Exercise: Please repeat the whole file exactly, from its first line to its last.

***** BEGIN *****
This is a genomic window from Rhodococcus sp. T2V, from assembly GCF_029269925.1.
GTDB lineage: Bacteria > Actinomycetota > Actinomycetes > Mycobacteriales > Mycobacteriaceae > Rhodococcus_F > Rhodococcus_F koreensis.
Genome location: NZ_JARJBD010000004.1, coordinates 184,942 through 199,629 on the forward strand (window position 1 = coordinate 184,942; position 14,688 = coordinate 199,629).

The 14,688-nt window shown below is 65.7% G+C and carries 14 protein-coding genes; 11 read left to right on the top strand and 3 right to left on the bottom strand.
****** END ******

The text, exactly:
This is a genomic window from Rhodococcus sp. T2V, from assembly GCF_029269925.1.
GTDB lineage: Bacteria > Actinomycetota > Actinomycetes > Mycobacteriales > Mycobacteriaceae > Rhodococcus_F > Rhodococcus_F koreensis.
Genome location: NZ_JARJBD010000004.1, coordinates 184,942 through 199,629 on the forward strand (window position 1 = coordinate 184,942; position 14,688 = coordinate 199,629).

The 14,688-nt window shown below is 65.7% G+C and carries 14 protein-coding genes; 11 read left to right on the top strand and 3 right to left on the bottom strand.